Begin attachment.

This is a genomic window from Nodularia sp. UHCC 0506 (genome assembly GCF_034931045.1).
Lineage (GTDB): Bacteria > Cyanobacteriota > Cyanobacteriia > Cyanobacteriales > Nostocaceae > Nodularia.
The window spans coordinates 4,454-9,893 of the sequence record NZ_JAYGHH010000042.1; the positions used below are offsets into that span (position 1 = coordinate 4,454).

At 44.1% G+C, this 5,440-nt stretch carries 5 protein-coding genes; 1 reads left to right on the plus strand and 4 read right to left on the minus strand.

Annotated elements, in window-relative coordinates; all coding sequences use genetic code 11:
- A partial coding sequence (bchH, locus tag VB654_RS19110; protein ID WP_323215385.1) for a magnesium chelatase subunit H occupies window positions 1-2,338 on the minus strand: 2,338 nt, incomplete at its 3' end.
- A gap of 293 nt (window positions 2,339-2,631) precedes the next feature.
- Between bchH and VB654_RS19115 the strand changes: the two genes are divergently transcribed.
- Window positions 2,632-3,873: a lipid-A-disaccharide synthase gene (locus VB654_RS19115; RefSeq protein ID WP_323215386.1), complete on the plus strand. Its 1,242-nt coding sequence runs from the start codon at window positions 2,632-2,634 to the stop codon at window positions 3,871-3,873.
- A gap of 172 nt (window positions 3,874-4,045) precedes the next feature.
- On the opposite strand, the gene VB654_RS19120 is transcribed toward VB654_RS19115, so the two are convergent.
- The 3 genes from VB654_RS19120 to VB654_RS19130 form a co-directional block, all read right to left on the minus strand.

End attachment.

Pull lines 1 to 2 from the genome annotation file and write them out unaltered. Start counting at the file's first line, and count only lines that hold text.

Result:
This is a genomic window from Nodularia sp. UHCC 0506 (genome assembly GCF_034931045.1).
Lineage (GTDB): Bacteria > Cyanobacteriota > Cyanobacteriia > Cyanobacteriales > Nostocaceae > Nodularia.